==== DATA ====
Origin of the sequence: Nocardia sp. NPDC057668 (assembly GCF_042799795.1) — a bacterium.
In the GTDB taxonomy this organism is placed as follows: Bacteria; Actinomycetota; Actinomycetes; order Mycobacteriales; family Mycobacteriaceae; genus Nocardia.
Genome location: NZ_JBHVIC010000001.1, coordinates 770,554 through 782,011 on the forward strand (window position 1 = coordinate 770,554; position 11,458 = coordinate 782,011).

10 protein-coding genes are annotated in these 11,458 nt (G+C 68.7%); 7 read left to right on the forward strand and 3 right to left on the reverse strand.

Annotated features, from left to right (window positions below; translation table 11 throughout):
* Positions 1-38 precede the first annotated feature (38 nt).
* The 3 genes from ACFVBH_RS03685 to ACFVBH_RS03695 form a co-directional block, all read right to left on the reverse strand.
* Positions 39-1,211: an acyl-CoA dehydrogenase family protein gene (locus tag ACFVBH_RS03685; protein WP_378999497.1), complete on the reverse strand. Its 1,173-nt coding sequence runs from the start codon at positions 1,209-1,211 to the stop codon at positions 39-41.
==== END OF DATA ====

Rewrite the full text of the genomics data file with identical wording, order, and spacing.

Origin of the sequence: Nocardia sp. NPDC057668 (assembly GCF_042799795.1) — a bacterium.
In the GTDB taxonomy this organism is placed as follows: Bacteria; Actinomycetota; Actinomycetes; order Mycobacteriales; family Mycobacteriaceae; genus Nocardia.
Genome location: NZ_JBHVIC010000001.1, coordinates 770,554 through 782,011 on the forward strand (window position 1 = coordinate 770,554; position 11,458 = coordinate 782,011).

10 protein-coding genes are annotated in these 11,458 nt (G+C 68.7%); 7 read left to right on the forward strand and 3 right to left on the reverse strand.

Annotated features, from left to right (window positions below; translation table 11 throughout):
* Positions 1-38 precede the first annotated feature (38 nt).
* The 3 genes from ACFVBH_RS03685 to ACFVBH_RS03695 form a co-directional block, all read right to left on the reverse strand.
* Positions 39-1,211: an acyl-CoA dehydrogenase family protein gene (locus tag ACFVBH_RS03685; protein WP_378999497.1), complete on the reverse strand. Its 1,173-nt coding sequence runs from the start codon at positions 1,209-1,211 to the stop codon at positions 39-41.